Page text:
Blog Devotionals

Having the Courage to Walk on Water

May 20, 2024 | Sam Rainer

After miraculously feeding thousands of people, Jesus insists the disciples get into a boat and head across the Sea of Galilee while he stays back to pray. A horrible storm hits while they are crossing the sea. Storms are common on the Sea of Galilee due to a meteorological effect. It’s about 700 feet below sea level and surrounded by hills 2,000 feet above sea level. Cool air pushes down, collides with warm air over water, and churns the sea.

Take a moment and read Matthew 14:13-36. Concerning the storm on the sea, it’s important to note that the disciples are not afraid until Jesus arrives, walking on water. They know boats and storms. What is unexpected is Jesus strolling on the water effortlessly. The disciples think He is a ghost.

“Take courage,” Jesus says, “I am here.” Or, more literally, “I AM is here.” True courage is derived in God’s presence. In Mark’s account of the story, he reveals it’s about 3:00 a.m. The disciples are exhausted. They’ve been rowing for three to four miles in the storm. In their exhaustion, they don’t recognize Jesus.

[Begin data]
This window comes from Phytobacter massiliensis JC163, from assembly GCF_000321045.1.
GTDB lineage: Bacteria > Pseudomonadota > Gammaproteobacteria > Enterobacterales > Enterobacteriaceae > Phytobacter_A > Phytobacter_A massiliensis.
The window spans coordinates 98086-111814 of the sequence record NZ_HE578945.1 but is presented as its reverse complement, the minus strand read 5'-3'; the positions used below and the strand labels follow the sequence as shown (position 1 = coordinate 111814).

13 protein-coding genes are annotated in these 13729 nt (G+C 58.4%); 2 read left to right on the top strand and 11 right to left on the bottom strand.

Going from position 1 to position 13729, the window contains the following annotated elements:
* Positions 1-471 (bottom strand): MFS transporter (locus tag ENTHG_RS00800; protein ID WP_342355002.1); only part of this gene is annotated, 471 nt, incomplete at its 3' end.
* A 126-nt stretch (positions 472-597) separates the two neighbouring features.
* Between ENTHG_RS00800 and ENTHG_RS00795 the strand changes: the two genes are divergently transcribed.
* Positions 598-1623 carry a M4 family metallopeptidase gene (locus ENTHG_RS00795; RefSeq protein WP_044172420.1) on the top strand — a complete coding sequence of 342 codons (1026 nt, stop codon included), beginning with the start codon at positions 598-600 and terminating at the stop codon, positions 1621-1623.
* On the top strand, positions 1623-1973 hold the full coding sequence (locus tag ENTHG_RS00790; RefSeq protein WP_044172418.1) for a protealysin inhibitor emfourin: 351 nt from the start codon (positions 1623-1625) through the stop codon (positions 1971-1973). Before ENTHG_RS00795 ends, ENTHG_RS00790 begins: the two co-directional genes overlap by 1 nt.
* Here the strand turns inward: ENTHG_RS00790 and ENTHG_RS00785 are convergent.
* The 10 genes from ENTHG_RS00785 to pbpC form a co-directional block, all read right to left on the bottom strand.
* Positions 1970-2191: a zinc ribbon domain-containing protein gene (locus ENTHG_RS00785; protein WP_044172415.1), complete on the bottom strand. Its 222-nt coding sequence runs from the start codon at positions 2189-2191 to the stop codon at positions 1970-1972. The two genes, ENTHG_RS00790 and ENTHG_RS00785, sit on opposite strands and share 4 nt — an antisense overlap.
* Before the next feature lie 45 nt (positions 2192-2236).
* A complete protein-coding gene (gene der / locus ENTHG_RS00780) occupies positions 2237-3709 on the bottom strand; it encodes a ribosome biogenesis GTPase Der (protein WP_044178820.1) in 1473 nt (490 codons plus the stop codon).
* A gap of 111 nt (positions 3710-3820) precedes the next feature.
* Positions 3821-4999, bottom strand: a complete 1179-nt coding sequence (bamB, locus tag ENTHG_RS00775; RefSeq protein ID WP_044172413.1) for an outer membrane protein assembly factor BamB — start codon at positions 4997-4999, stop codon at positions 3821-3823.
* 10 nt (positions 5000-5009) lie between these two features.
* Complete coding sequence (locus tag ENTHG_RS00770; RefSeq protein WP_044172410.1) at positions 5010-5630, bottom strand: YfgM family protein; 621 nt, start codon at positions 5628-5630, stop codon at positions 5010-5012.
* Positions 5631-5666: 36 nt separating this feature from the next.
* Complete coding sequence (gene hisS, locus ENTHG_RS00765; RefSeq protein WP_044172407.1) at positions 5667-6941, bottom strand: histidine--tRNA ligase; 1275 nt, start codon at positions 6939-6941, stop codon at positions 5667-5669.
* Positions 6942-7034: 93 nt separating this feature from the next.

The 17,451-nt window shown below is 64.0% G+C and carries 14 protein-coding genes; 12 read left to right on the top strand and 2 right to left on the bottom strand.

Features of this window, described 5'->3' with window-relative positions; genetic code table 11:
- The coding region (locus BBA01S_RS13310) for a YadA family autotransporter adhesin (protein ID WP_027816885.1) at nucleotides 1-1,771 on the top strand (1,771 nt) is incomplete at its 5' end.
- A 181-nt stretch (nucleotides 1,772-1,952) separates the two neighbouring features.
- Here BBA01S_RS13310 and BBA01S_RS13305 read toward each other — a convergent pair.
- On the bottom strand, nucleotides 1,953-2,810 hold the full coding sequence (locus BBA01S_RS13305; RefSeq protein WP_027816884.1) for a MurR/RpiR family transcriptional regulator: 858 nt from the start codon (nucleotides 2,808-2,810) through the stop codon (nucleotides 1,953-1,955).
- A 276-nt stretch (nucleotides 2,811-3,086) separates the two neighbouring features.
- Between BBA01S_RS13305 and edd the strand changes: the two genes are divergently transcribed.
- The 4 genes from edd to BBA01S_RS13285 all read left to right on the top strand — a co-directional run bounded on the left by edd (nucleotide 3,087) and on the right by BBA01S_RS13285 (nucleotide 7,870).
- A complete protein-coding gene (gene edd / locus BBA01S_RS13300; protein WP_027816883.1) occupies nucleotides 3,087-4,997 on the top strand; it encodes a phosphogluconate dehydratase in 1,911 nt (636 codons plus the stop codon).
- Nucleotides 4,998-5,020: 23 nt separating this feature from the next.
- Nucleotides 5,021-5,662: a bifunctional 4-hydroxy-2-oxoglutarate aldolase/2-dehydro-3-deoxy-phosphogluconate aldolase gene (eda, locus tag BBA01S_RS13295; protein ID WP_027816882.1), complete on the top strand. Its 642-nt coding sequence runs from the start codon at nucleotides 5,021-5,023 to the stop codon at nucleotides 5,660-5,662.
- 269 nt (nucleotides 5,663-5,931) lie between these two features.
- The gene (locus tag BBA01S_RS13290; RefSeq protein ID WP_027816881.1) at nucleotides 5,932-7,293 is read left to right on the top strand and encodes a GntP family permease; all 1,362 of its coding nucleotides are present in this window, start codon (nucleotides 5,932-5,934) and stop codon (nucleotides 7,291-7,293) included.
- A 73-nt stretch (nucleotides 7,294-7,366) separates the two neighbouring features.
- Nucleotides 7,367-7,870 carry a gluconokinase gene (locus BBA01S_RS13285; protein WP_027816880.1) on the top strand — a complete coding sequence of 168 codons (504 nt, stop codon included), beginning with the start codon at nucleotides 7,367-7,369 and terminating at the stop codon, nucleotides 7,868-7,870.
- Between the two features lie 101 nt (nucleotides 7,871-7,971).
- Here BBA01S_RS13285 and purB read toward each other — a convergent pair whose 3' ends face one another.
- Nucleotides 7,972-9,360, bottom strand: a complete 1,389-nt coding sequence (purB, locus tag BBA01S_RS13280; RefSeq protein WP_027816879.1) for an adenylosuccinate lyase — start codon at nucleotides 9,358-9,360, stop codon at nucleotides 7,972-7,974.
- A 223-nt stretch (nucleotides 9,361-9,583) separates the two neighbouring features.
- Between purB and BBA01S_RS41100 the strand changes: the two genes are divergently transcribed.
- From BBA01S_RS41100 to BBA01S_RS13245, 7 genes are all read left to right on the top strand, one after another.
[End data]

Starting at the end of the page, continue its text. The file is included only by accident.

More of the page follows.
Then Jesus invites Peter to walk on water. Peter had been in the boat and in a storm. Now, he was out of the boat and in a storm. You can’t build a person by repeating the same trial over and over. You build people by stretching them to do things they’ve never done before. Peter walks on water for a short moment but then sinks. Much is made about Peter’s little faith. But consider this—a little faith enabled him to get out of the boat and walk on water to Jesus! Peter had more courage than the rest of the disciples and, frankly, most of us.

The test was more demanding than Peter anticipated. He started sinking in fear, but Jesus was right there to save him. Get out of the boat and take a step of faith. What if the storm is raging?! Maybe God wants to prove to you that Jesus has the power to save. We’ll cover more of Matthew 14 on Sunday. See you then, West B!